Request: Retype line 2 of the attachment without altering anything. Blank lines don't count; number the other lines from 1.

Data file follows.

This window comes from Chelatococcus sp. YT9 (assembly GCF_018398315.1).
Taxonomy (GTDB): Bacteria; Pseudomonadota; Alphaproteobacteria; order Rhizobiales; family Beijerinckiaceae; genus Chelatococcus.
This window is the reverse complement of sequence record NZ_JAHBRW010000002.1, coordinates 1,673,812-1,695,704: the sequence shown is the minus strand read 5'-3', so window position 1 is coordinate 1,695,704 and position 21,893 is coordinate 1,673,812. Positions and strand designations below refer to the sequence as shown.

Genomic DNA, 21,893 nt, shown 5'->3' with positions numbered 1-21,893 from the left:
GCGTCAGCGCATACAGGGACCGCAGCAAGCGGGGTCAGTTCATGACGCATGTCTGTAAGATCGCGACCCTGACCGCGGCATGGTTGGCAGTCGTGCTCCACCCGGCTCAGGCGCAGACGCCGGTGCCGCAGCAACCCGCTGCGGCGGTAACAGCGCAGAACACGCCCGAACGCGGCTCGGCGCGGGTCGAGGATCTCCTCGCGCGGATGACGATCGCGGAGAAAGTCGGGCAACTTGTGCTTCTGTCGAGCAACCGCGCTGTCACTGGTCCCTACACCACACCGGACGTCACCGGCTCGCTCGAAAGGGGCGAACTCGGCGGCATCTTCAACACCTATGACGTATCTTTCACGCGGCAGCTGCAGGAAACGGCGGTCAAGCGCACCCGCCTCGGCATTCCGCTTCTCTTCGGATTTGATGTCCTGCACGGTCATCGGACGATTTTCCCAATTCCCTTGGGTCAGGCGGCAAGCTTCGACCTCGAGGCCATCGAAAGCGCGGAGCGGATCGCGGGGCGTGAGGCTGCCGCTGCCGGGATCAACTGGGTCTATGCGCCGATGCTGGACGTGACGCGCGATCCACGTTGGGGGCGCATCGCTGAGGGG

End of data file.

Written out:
Taxonomy (GTDB): Bacteria; Pseudomonadota; Alphaproteobacteria; order Rhizobiales; family Beijerinckiaceae; genus Chelatococcus.